Finbarr Flood : An Appreciation – by Martin Fitzpatrick
Finbarr Flood has to have been one of the very few people I ever met who hit all the life targets that were set for him. That he did so spectacularly and with such grace and good humour made him that bit special.
He rose from the bottom to the top in business. He joined the Guinness Brewery as a 14 year-old ‘boy messenger’ and eventually became managing director of the world famous brewery and the architect of revolutionary change that may well have saved the Brewery from a catastrophic collapse.
He had a special talent for football and was the Shelbourne goalkeeper when the club won only its second FAI Cup in 1960. He played professional football in Scotland (while he remained on the Guinness staff in Dublin) but perhaps his proudest achievement in sport was as chairman of Shelbourne when he helped spearhead the ‘Reds’ establishment as Dublin’s leading club during the 1990s. He was chairman when, in 2004, Shels were forty minutes away from immortality against the Spanish champions, Deportivo la Corona. A win that night might well have changed the face of Irish soccer forever. Alas it wasn’t to be.
Finbarr’s achievements weren’t just confined to business and sport. After leaving Guinness he became the chairman of the Labour Court and when he was finished that (and despite declining health) took on some of the most arduous city regeneration projects, including the brilliantly successful renewal of the Fatima Mansion complex in Rialto.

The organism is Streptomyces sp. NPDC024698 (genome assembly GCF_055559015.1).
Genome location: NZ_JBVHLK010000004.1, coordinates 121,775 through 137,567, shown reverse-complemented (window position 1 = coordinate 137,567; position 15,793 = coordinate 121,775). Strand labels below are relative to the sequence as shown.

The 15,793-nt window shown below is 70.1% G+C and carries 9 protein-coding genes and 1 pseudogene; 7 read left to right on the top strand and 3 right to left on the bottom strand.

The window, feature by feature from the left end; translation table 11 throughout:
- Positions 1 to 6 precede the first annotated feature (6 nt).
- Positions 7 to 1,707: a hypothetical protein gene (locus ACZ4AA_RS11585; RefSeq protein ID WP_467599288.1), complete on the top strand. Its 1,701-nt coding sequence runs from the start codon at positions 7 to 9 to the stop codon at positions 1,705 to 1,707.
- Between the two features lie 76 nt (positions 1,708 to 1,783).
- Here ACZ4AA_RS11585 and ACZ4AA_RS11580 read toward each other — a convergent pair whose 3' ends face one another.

Born in 1939, he grew up on Oxmantown Road on the north side of the Liffey. His first football team was a local side Kirwan Rovers. He then joined Shamrock Rovers minors, but forgiveness came when he became part of the Gerry Doyle’s Babes, the Shels team that included such legendary names as Theo Dunne, Freddie Strahan, Joey Wilson, Jackie Hennessy and Eric Barber. The brilliant Manchester United star Tony Dunne was also part of this team.
Shortly after Shels’ Cup success tht year, Finbarr and Shamrock Rovers player Paddy Turner went to play for Greenock Morton in Scotland and Finbarr managed for several years to combine his Guinness shifts with net-keeping for the famous Scottish outfit. Turner ended up playing for Celtic but Finbarr returned home to hold down his decent pensionable job and play part-time in the League of Ireland (which he continued to cherish despite his repeated acknowledgment of its faults).
In the brewery he was breaking totally new ground. Having become managing director of Guinness Dublin he had succeeded in breaking barriers of class and religious prejudice that had been in place for centuries. Moreover he went on to leave the fusty 200 year-old Dublin institution with a sense of purpose facing a new Millennium. Alas the same sort of miracle cure was not available for the League of Ireland or indeed for Shels. But he was chairman when Shels and Ollie Byrne were giving it their best shot.
As fans we never forget Shels moment in the Big Time and he won’t forget Finbarr’s part in that either.
We offer our deep condolences to his wife Anne.